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Amherst arms army arrived assailants attack belt boats Bouquet Bradstreet brothers camp Canada Canadians canoes Captain captives Chap chiefs Colonel command council Croghan danger Delawares Delawares and Shawanoes Detroit dians encamped enemy English escape Extract father fire force forest Fort Niagara Fort Pitt Fort Schlosser French friends frontier Gage garrison Gladwyn guns hand hatchet heard Henry Hist horses hostile hundred Illinois Indians inhabitants Iroquois killed Lake Erie Lazarus Stewart Letter lodges ment Michillimackinac miles Mississippi Moravian morning murdered nations Niagara night officers Ojibwas ordered Ottawas party passed Paxton peace Penn Pitt Pontiac posts prisoners province Quakers reached remained returned river Sandusky savage scalp sent settlements settlers Shawanoes shore side siege of Detroit Sir William Johnson smoke soldiers soon spirit squaws stood tion tomahawk traders treaty tribes troops village wampum warriors whole wild wilderness women woods wounded Wyandots
Page 124 - So much the better," he said; "I am happy that I shall not live to see the surrender of Quebec." Officers from the garrison came to his bedside to ask his orders and instructions. "I will give no more orders," replied the defeated soldier; "I have much business that must be attended to, of greater moment than your ruined garrison and this wretched country. My time is very short; therefore, pray leave me.
Page 76 - Then turning to the Delawares, holding a belt of wampum in his hand, he spoke to them as follows : — Cousins, — Let the belt of wampum serve to chastise you. You ought to be taken by the hair of the head, and shaken severely till you recover your senses and become sober.
Page 301 - Through an aperture which afforded me a view of the area of the fort, I beheld, in shapes the foulest and most terrible, the ferocious triumphs of barbarian conquerors. The dead were scalped and mangled; the dying were writhing and shrieking under the unsatiated knife and tomahawk, and, from the bodies of some ripped open, their butchers were drinking the blood, scooped up in the hollow of joined hands and quaffed amid shouts of rage and victory.
Page 288 - Englishman ! — We are informed that our father, the king of France, is old and infirm ; and that being fatigued with making war upon your nation, he is fallen asleep. During his sleep, you have taken advantage of him, and possessed yourselves of Canada. But his nap is almost at an end. I think I hear him already stirring, and inquiring for his children the Indians ; — and, when he does awake, what must be come of you ? He will destroy you utterly ! " Englishman ! — Although you have conquered...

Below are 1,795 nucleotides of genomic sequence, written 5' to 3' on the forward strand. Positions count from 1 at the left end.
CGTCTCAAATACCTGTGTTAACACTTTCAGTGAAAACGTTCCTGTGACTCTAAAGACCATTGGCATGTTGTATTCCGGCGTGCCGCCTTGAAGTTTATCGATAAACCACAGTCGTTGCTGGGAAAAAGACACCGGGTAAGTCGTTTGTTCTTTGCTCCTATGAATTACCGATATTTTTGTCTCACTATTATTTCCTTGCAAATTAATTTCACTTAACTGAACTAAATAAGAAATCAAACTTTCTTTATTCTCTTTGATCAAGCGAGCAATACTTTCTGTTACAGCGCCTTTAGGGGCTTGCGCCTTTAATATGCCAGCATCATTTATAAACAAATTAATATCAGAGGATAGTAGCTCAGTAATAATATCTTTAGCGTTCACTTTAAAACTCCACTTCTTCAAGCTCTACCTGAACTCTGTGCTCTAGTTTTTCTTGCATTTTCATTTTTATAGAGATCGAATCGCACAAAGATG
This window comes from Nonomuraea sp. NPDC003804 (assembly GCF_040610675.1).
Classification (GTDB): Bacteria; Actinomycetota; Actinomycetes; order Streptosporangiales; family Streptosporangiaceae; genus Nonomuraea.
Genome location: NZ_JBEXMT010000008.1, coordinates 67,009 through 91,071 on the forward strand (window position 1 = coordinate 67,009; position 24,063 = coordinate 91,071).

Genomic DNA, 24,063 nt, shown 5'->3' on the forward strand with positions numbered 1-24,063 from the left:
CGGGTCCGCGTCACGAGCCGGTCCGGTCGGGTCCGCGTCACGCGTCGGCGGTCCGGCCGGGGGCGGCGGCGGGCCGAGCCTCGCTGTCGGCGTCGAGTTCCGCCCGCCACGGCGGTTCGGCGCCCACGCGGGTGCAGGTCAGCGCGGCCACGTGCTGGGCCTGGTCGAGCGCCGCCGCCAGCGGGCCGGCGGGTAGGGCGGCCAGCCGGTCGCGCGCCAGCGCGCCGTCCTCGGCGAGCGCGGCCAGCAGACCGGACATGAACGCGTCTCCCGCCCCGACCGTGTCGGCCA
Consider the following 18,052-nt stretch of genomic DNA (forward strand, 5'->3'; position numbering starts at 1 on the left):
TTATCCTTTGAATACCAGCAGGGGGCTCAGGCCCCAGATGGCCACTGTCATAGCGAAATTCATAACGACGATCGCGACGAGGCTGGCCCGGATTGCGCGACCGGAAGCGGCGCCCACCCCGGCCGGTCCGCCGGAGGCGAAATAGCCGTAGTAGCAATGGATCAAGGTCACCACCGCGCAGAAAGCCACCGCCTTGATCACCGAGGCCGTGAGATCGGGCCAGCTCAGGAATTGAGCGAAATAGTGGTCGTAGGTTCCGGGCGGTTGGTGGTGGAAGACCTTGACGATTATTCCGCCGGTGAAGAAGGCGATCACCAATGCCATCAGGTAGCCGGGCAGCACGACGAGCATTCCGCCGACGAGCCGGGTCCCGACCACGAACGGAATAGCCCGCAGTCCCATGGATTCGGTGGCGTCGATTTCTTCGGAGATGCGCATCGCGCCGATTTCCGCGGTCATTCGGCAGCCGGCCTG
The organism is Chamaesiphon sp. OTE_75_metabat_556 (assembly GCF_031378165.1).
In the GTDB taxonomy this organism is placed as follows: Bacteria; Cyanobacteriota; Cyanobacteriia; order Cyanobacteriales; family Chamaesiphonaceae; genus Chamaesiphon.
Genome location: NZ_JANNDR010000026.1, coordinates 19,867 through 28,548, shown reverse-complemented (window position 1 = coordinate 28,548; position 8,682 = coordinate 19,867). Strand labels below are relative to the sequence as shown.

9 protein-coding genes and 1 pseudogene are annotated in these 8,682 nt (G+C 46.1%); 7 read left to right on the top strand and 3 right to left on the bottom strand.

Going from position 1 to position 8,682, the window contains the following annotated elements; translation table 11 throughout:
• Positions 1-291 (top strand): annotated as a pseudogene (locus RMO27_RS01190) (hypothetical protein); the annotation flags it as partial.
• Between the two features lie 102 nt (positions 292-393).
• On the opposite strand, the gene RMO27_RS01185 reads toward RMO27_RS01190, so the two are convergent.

Page 300 - ... the scene of blood before them. I addressed myself immediately to M. Langlade, begging that he would put me into some place of safety, until the heat of the affair should be over; an act of charity by which he might perhaps preserve me from the general massacre; but, while I uttered my petition, M. Langlade, who had looked for a moment at me, turned again to the window, shrugging his shoulders, and intimating that he could do nothing for me: — "Que voudriez-vous que j'en ferais?
Page 619 - Majesty's Forces in the Southern Department of America. The Address of the Representatives of the Freemen of the Province of Pennsylvania, in General Assembly met.
Page 304 - I arose from the bed, and presented myself full in view to the Indians who were entering the room. They were all in a state of intoxication, and entirely naked, except about the middle. One of them, named Wenniway, whom I had previously known, and who was upward of six feet in height, had his entire...
Page 301 - I was shaken not only with horror, but with fear. The sufferings which I witnessed I seemed on the point of experiencing. No long time elapsed before, every one being destroyed who could be found, there was a general cry of
Page 289 - France; but for you we have taken into consideration that you have ventured your life among us in the expectation that we should not molest you. You do not come armed with an intention to make war; you come in peace to trade with us and supply us with necessaries of which we are in much want.